LECTURERS' union Natfhe is pressing ahead with its High Court challenge to Government plans to change early retirement rules. The union was expected to seek leave to apply for judicial review of the Government's plans to reform the Teachers' Superannuation Scheme (TSS) in the High Court today.
A hearing, if leave is granted, would almost inevitably be held after the general election. But even if Gillian Shephard, Secretary of State for Education and Employment, is no longer in post the union says that there is still a legal precedent to be established with regard to the scope of ministerial powers. Natfhe has obtained counsel's opinion that Mrs Shephard's proposal to transfer the cost liability for early retirement from the TSS to employers, including new universities and further education colleges, may be in breach of the 1972 Superannuation Act.
Union solicitor Michael Scott wrote to Mrs Shephard last month informing her of the legal challenge and asking for a response by March 21.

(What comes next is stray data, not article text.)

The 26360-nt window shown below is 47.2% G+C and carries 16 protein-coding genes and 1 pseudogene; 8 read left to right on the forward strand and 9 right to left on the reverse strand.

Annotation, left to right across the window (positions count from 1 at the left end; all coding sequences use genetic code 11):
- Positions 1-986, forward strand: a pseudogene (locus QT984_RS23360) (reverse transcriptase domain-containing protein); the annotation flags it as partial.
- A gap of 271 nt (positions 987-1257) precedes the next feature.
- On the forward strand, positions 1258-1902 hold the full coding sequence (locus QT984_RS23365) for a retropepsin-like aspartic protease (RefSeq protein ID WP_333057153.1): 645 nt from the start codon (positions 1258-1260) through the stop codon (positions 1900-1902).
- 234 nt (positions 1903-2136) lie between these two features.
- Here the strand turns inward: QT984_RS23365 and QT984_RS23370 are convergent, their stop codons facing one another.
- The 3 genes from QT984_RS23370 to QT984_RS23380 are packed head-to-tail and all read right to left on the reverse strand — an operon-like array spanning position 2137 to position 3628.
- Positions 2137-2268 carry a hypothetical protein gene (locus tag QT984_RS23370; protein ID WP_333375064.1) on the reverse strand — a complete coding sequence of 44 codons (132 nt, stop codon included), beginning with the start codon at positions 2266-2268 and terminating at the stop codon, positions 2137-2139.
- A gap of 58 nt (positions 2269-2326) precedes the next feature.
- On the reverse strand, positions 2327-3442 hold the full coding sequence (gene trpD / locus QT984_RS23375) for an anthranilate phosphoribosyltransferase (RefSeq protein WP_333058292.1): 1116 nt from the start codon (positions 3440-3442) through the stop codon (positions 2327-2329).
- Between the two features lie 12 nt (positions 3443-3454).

Mrs Shephard's department complied, reiterating its position and informing Natfhe that it would resist a judicial review application. A letter sent from the department to Mr Scott stated: "The department does not believe that there is any merit or sub-stance in the arguments advanced in your letter. The secretary of state does not intend to reconsider her proposals.
"In the light of this, you will not be surprised to learn that the department would strenuously oppose any application ... for leave to apply for judicial review."
It is the Government's second legal challenge regarding the proposed TSS reforms. The Association of Teachers and Lecturers' challenge forced Mrs Shephard to make certain clarifications regarding early retirements which led to the ATL dropping its action.